Categories: Church, Community, News and Events, Pastor's Musings

A Note From Pastor Diane

“The Pastor’s responsibility is to keep the community attentive to God.” Eugene Peterson, “Working the Angles”

So. It’s getting to be Holy Week. What does a Pastor do during Holy Week?

Well, there’s worship. Lots and lots of worship. Worship on Sunday (Palm Sunday), worship on Thursday, worship on Friday, twice. And worship preparation too. And sermon preparation (by the way.) There’s working with readers and attending to weird or non-weird details (like figuring out how to dim the lights for the Tenebrae service on Good Friday, or who will be involved in stripping the altar on Maundy Thursday). How are we going to do the hand-washing?

Holy Week often includes some visiting, some hospital visits, some shut-in visits. I have a confirmation class one evening, and choir practice too.

I’ll be making phone calls to people, some to ask them for help with the children’s message, or some aspect of Easter worship, some just to check in and see how they are. If there are visitors on Palm Sunday, I’ll call them and invite them to church on Easter.

And there’s prayer. Prayer for the congregation, prayer for the community, prayers for our world. Prayer all ways, in the middle of busyness.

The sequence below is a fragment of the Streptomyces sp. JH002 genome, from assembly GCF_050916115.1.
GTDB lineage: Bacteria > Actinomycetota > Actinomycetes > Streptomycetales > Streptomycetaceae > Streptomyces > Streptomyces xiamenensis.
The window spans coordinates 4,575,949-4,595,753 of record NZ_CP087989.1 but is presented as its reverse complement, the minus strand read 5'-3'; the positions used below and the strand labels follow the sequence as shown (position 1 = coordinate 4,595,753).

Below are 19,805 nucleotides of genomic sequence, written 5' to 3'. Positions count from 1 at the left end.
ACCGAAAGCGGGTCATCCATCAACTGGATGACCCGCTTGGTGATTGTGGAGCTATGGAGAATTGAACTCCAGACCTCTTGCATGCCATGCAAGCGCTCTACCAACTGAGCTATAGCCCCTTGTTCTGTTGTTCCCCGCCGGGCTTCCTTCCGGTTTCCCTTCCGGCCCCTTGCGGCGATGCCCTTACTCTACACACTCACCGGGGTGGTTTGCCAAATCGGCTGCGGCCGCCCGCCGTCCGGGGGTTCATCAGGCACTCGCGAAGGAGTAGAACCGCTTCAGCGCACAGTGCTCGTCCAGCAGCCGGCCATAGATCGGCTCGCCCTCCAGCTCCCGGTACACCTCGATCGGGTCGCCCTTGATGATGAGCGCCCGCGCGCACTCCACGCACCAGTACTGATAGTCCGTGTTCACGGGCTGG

It’s time to consider that pastoral responsibility: to keep the

community attentive to God.

You might think that this means to keep the community listening for God when they come to church, to hear the story that we tell in the sanctuary, the story about God’s fierce love for us.

But that’s not exactly it.

It’s my responsibility to train the ear for signs and sounds of God in the sanctuary, so that we can all be attentive to God in every part of our life.

So, I do want people to come to church during Holy Week: starting Palm Sunday and throughout the days and nights.

And then I hope that we will all go out and notice God amid the noises and distractions and meanness of our everyday life.

I hope we will be attentive to God in those who are bent-over from serving, in those who are hungry, in those who are abandoned. I hope we will notice God in the old woman who counts her pennies at the grocery store, and in the family across the street who does not speak English, in the children who sit together in worship in the front row and sing loudly on all of the hymns.

I hope we will taste God in bread and wine, and then go out in search of more.

I hope we will look for signs of God where hearts and lives are broken, and then live for the mending.

It is not such easy work, being attentive to God. There is so much meanness in the world, and God is hiding underneath such mean things.

Lord have mercy on us.
Christ have mercy on us.

Lord have mercy on us.

Pastor Diane